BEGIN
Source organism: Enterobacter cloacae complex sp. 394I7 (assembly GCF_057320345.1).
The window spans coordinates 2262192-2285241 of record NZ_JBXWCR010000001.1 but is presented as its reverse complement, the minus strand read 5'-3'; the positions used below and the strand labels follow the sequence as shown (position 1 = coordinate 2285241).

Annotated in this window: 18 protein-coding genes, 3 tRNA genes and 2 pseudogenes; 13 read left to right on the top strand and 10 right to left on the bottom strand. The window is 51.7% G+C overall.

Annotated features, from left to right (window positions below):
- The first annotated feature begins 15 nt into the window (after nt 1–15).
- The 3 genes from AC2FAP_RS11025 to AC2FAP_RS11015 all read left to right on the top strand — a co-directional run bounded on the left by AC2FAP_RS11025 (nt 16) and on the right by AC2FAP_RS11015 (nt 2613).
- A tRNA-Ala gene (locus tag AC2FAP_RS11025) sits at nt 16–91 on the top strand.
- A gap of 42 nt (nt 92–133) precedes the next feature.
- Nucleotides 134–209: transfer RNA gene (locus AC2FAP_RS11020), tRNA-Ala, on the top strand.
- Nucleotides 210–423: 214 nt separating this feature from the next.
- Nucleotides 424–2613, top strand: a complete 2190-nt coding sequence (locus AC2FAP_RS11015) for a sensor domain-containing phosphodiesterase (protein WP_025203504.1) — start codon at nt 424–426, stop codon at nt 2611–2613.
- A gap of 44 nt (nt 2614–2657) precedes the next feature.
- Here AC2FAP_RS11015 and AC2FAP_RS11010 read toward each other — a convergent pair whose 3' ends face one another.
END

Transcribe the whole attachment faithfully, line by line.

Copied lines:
Source organism: Enterobacter cloacae complex sp. 394I7 (assembly GCF_057320345.1).
The window spans coordinates 2262192-2285241 of record NZ_JBXWCR010000001.1 but is presented as its reverse complement, the minus strand read 5'-3'; the positions used below and the strand labels follow the sequence as shown (position 1 = coordinate 2285241).

Annotated in this window: 18 protein-coding genes, 3 tRNA genes and 2 pseudogenes; 13 read left to right on the top strand and 10 right to left on the bottom strand. The window is 51.7% G+C overall.

Annotated features, from left to right (window positions below):
- The first annotated feature begins 15 nt into the window (after nt 1–15).
- The 3 genes from AC2FAP_RS11025 to AC2FAP_RS11015 all read left to right on the top strand — a co-directional run bounded on the left by AC2FAP_RS11025 (nt 16) and on the right by AC2FAP_RS11015 (nt 2613).
- A tRNA-Ala gene (locus tag AC2FAP_RS11025) sits at nt 16–91 on the top strand.
- A gap of 42 nt (nt 92–133) precedes the next feature.
- Nucleotides 134–209: transfer RNA gene (locus AC2FAP_RS11020), tRNA-Ala, on the top strand.
- Nucleotides 210–423: 214 nt separating this feature from the next.
- Nucleotides 424–2613, top strand: a complete 2190-nt coding sequence (locus AC2FAP_RS11015) for a sensor domain-containing phosphodiesterase (protein WP_025203504.1) — start codon at nt 424–426, stop codon at nt 2611–2613.
- A gap of 44 nt (nt 2614–2657) precedes the next feature.
- Here AC2FAP_RS11015 and AC2FAP_RS11010 read toward each other — a convergent pair whose 3' ends face one another.